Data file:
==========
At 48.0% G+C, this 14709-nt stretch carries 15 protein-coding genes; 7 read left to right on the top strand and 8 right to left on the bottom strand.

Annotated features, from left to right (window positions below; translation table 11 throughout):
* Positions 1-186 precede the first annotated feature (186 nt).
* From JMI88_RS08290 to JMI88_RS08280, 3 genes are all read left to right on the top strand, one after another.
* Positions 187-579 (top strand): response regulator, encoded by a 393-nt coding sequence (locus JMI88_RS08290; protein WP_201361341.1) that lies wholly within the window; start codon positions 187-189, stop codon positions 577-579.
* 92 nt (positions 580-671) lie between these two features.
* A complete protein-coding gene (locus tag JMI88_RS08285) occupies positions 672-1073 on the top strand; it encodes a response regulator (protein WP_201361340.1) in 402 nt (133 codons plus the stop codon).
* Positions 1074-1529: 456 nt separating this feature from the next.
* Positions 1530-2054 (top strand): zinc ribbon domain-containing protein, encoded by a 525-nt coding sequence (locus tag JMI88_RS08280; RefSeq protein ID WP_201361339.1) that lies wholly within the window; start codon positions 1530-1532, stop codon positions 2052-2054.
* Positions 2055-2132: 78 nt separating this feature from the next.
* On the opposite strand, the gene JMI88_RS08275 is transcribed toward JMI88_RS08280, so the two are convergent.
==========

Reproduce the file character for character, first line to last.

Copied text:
At 48.0% G+C, this 14709-nt stretch carries 15 protein-coding genes; 7 read left to right on the top strand and 8 right to left on the bottom strand.

Annotated features, from left to right (window positions below; translation table 11 throughout):
* Positions 1-186 precede the first annotated feature (186 nt).
* From JMI88_RS08290 to JMI88_RS08280, 3 genes are all read left to right on the top strand, one after another.
* Positions 187-579 (top strand): response regulator, encoded by a 393-nt coding sequence (locus JMI88_RS08290; protein WP_201361341.1) that lies wholly within the window; start codon positions 187-189, stop codon positions 577-579.
* 92 nt (positions 580-671) lie between these two features.
* A complete protein-coding gene (locus tag JMI88_RS08285) occupies positions 672-1073 on the top strand; it encodes a response regulator (protein WP_201361340.1) in 402 nt (133 codons plus the stop codon).
* Positions 1074-1529: 456 nt separating this feature from the next.
* Positions 1530-2054 (top strand): zinc ribbon domain-containing protein, encoded by a 525-nt coding sequence (locus tag JMI88_RS08280; RefSeq protein ID WP_201361339.1) that lies wholly within the window; start codon positions 1530-1532, stop codon positions 2052-2054.
* Positions 2055-2132: 78 nt separating this feature from the next.
* On the opposite strand, the gene JMI88_RS08275 is transcribed toward JMI88_RS08280, so the two are convergent.